Issue Date: October 29, 2012
Foreign-Born U.S. Doctorates Are Up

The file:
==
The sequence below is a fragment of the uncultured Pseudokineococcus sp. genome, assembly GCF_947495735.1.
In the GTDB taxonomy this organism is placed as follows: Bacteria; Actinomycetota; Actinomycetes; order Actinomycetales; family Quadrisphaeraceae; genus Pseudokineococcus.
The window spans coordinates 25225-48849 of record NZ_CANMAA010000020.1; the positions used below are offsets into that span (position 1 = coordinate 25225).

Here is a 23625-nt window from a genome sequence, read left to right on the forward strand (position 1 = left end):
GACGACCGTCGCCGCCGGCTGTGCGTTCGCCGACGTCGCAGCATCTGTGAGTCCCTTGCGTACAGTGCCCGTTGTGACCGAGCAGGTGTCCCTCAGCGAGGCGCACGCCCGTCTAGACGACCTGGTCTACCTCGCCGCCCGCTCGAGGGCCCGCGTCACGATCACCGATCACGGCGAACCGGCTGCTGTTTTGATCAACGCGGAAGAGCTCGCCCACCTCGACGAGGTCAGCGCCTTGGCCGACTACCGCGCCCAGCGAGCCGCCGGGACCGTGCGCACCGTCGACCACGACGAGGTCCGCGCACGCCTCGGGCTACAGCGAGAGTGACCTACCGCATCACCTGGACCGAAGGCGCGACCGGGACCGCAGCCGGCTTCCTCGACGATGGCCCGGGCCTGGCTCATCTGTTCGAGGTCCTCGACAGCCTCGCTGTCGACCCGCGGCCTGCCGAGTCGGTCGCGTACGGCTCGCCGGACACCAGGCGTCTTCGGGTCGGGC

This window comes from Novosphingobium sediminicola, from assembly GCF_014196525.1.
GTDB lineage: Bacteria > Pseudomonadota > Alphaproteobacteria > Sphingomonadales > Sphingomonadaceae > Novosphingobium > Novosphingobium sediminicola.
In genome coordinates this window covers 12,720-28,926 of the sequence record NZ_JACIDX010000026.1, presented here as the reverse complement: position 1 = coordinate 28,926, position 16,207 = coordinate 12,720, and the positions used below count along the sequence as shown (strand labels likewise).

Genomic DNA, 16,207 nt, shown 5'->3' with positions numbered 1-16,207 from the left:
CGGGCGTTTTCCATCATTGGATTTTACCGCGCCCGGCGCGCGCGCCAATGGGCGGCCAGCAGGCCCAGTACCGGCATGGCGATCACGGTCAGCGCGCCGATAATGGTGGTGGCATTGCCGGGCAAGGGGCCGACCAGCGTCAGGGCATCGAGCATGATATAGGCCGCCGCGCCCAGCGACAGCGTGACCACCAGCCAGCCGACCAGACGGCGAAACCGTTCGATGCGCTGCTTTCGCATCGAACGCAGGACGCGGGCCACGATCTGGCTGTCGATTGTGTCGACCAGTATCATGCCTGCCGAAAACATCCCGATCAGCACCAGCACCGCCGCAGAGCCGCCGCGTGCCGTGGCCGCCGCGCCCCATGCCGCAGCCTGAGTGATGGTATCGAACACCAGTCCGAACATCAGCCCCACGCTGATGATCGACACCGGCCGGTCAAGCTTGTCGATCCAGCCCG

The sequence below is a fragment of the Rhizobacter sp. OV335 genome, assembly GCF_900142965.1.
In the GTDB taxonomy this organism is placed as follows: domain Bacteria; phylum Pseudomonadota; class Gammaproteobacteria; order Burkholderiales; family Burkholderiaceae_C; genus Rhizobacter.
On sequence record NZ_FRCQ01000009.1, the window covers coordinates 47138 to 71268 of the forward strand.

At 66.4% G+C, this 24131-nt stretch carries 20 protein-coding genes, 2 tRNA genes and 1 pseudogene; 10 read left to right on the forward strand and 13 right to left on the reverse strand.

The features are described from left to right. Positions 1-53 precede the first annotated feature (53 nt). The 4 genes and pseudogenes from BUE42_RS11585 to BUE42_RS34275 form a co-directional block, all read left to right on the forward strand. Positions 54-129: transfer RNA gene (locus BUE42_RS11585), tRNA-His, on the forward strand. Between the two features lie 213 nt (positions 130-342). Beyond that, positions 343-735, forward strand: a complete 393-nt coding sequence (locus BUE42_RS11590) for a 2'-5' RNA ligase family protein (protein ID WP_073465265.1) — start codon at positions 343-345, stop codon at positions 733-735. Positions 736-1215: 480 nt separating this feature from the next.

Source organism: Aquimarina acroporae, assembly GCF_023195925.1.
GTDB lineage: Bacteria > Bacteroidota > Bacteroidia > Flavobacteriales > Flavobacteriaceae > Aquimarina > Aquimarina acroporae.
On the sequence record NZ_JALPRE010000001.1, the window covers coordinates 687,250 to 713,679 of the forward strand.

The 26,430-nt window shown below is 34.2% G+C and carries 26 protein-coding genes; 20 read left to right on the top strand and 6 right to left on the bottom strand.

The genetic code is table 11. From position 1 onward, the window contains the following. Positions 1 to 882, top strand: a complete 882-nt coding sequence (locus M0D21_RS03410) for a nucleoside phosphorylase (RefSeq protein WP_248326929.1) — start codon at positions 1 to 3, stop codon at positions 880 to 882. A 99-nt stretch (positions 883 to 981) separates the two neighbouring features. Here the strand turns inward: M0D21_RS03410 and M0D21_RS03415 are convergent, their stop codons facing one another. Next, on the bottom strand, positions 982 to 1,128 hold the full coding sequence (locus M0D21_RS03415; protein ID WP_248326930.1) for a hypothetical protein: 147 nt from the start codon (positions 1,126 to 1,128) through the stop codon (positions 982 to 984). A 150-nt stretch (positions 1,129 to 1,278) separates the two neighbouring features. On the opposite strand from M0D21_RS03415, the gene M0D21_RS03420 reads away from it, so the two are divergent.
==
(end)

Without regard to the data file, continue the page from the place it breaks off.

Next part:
An NSF study of doctoral graduates from U.S. universities confirms that a growing percentage were born in other countries. It finds that in 2010, nearly 40% of doctoral graduates in science, engineering, or health from U.S. universities were foreign-born, up from 17% in 1961–70. The study also looked at where recent doctoral graduates—those who received degrees between 2001 and 2007—ended up. Overall, 86% of recent graduates remained in the U.S. in 2010. For those with a temporary visa, however, that percentage was smaller, 68%. In 2008, the study says, 20% of foreign graduates from U.S. universities reported returning to their country of origin compared with 97% of U.S. citizens who remained in the U.S. For foreign graduates who did not return to their country of origin, 89% stayed in the U.S., 4% went to European Union countries, and 3% each went to Asian countries and Canada. No matter where they lived, 94% of recent graduates in science, engineering, or health were working full-time.
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